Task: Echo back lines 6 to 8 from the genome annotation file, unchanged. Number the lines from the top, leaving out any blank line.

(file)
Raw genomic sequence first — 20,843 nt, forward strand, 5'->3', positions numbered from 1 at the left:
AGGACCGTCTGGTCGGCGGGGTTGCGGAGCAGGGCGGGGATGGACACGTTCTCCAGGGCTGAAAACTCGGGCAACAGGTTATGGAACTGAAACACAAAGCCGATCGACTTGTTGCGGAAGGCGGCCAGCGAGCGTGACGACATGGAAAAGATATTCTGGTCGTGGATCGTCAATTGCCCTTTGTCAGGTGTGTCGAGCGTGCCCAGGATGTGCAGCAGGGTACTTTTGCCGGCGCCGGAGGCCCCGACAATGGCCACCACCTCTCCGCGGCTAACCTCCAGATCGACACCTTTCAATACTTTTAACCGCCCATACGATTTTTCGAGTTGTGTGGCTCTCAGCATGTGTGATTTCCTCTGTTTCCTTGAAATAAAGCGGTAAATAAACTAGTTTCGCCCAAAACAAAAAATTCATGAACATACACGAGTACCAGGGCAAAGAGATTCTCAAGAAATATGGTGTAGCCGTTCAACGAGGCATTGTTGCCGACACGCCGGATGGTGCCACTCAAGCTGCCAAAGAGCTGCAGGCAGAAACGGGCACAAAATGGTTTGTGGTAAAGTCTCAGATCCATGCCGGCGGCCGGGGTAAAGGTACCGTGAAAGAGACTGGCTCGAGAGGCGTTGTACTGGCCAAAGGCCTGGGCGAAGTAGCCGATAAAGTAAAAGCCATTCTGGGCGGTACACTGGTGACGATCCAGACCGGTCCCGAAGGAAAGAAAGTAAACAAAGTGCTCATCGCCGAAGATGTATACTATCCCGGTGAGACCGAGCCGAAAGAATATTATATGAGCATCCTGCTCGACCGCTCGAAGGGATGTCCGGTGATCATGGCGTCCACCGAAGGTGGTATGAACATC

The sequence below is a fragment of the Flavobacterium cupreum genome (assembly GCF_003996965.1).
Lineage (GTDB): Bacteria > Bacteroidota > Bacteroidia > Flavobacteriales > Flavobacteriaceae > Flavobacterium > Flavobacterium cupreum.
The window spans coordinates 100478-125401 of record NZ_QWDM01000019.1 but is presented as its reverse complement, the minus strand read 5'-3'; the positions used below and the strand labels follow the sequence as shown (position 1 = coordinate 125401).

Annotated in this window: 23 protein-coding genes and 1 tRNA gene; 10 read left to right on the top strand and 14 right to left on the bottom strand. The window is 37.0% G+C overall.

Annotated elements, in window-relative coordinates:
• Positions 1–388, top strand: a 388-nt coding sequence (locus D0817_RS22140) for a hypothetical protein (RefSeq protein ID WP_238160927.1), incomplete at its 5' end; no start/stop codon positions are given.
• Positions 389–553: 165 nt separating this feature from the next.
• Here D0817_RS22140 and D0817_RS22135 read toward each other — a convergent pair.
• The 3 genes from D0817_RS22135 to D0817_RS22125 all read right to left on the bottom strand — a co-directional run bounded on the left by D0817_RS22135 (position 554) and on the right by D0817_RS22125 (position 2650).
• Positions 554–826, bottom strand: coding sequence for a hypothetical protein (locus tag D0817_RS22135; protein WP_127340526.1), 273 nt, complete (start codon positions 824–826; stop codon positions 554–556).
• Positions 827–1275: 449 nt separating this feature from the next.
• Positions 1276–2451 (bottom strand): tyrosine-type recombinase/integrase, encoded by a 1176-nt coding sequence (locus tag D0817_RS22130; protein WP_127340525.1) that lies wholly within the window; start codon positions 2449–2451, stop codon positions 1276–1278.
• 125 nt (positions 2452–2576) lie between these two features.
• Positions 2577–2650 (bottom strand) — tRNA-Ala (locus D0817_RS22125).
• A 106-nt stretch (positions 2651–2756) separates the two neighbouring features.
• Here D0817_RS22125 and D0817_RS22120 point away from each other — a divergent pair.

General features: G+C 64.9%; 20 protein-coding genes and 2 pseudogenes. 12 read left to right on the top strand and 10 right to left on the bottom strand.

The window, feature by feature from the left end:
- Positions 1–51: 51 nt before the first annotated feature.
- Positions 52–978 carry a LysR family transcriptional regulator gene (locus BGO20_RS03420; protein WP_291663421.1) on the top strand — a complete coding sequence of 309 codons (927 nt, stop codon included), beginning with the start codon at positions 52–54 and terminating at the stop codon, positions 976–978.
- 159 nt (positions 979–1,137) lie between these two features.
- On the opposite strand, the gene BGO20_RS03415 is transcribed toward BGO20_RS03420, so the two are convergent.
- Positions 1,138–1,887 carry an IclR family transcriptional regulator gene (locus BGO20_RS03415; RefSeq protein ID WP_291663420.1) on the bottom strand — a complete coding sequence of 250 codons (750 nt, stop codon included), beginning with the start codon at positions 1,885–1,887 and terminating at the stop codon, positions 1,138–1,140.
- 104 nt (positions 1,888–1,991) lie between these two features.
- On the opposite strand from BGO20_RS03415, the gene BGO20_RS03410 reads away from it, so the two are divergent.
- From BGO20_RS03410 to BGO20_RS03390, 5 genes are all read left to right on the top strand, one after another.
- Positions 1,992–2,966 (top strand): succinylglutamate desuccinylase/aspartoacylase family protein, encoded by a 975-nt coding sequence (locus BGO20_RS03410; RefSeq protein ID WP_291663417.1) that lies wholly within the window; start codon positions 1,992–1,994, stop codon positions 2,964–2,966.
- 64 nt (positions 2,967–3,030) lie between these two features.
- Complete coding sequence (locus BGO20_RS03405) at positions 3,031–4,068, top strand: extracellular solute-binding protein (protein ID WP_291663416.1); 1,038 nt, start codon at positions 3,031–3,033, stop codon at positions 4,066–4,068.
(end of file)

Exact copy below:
Annotated in this window: 23 protein-coding genes and 1 tRNA gene; 10 read left to right on the top strand and 14 right to left on the bottom strand. The window is 37.0% G+C overall.

Annotated elements, in window-relative coordinates:
• Positions 1–388, top strand: a 388-nt coding sequence (locus D0817_RS22140) for a hypothetical protein (RefSeq protein ID WP_238160927.1), incomplete at its 5' end; no start/stop codon positions are given.